01/14/2005 12:00AM

Oakhurst adds a Seattle Slew stallion to roster


PORTLAND, Ore. - Dr. Jack Root already had nine stallions lined up to stand the upcoming breeding season at his Oakhurst Thoroughbreds in Newberg, Ore., and that seemed like a lot for a farm in a state that only has about 600 Thoroughbred mares.

But now he has another. Root said he acquired Seattle Shamus, a 6-year-old son of Seattle Slew and the Forty Niner matron Footing, for stud duty in 2005.

"I probably needed another stallion like I needed another hole in my head," he said, jokingly. "But we didn't have a Seattle Slew stallion, and I didn't want to give people an excuse to take their mares anywhere else. Besides, I think he is an outstanding prospect."

What Seattle Shamus brings to the breeding shed is speed, and plenty of it. He ran an opening quarter-mile fraction of 20.80 seconds en route to his maiden win at Santa Anita in March 2003, and twice hung up half-mile splits of 43.40. We're not talking about the downhill turf course, either. Those fractions were set on dirt.

"His quarter-mile fraction was the fastest they ever recorded over Santa Anita's main track," Root said. "He could flat out fly."

Seattle Shamus was able to stretch his speed to a mile, which was the longest distance he ever attempted. He was reportedly plagued throughout his career with intestinal problems, and retired last spring with a record of 3 wins and 2 seconds from 10 starts, all in Southern California, for earnings of $126,800.

His stud fee has not yet been announced.

New stud at El Dorado Farms, too

Ron and Nina Hagen's El Dorado Farms in Enumclaw, Wash., will also introduce a new stallion for 2005. The Hagens have obtained Private Gold, a 5-year-old son of Seeking the Gold and Temper the Wind, by Elocutionist.

Private Gold won 3 of 13 starts, including the $100,000 James C. Ellis Juvenile Stakes at Ellis Park as a 2-year-old, and the $100,000 Rushaway Stakes at Turfway Park at 3. He also ran second to eventual juvenile champion Vindication in the Grade 3 Kentucky Cup Juvenile at Turfway. He won at distances from six furlongs to 1 1/16 miles before retiring last spring with earnings of $208,047.

Private Gold is a half-brother to three stakes winners, and hails from a solid black-type family that includes Linkage, who won the Grade 1 Blue Grass Stakes and ran second in the Grade 1 Preakness.

Can't keep McFadden away

Art McFadden resigned as president of MEC Oregon Racing, Inc., the Magna Entertainment subsidiary that operates Portland Meadows, effective on Jan. 1, but was back in the stands as a fan last Saturday. McFadden, who has been involved in Oregon racing in various capacities throughout his life, said he parted company with Magna on the most amicable of terms.

"Magna was great to me, and they have been great for Oregon racing," he said. "There is no question in my mind that there wouldn't be any racing at Portland Meadows if Magna hadn't stepped in four years ago. The EPA was insisting that the track clean up its waste water runoff, and the former operators weren't going to spend the money to do it. Magna spent $1.6 million on that project, and I think that showed a lot of commitment."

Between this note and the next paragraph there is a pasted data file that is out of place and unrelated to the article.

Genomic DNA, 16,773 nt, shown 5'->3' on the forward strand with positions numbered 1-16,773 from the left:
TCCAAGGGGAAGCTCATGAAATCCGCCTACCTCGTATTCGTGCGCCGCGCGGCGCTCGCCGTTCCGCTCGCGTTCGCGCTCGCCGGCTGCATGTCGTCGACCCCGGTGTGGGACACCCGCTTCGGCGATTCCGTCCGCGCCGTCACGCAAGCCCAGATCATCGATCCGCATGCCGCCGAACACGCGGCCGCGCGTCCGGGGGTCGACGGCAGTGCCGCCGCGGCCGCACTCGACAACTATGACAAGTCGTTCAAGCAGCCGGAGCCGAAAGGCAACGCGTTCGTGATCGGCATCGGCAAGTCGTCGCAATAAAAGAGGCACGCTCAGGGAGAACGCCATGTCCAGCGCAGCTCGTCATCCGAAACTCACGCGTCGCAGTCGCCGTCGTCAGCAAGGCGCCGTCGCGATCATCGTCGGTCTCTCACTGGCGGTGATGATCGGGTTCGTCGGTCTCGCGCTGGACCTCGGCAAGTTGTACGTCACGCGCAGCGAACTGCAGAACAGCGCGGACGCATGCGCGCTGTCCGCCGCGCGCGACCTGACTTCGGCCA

So why did he resign?

"I'm 70 years old," McFadden said. "It was time."

McFadden said he hopes to run more of his own horses at Portland Meadows now that he is no longer involved in track management.

"It was legal for me to run horses here for the last couple of years, and I did run a few," he said. "I never felt totally comfortable doing it, though, and now I do."

Americas Pride may race again

Trainer Ben Root said multiple stakes winner Americas Pride, who fell during the running of the City of Roses Handicap on Dec. 26, tore the ligament connecting the hock and stifle in her back right leg.

"It's not a common injury, but it isn't real severe," Root said. "It is something that usually happens to young horses when they slip in muddy pastures. Our plan is to look at it again in two months, then make a decision whether to race or breed her."

Root said his parents, who own the 4-year-old Americas Pride, would prefer for her to break the $100,000 barrier in earnings before breeding her. Her earnings are $80,055.

Knightsbridge Road nearing a start

Trainer Debbie Van Horne said Emerald Downs stakes winner Knightsbridge Road has resumed training at this track and may make two starts at the meeting.

"My plan is to run him in the Governor's Speed Handicap [on March 19] and the Portland Meadows Mile [on April 9]," she said. "He had a better vacation than last year, and he feels really good, so I'm hoping he'll have a big year."

Knightsbridge Road, a 5-year-old son of Cisco Road, has finished in the top three in 17 of his 27 starts, while racing almost exclusively in stakes. He has earned $145,798.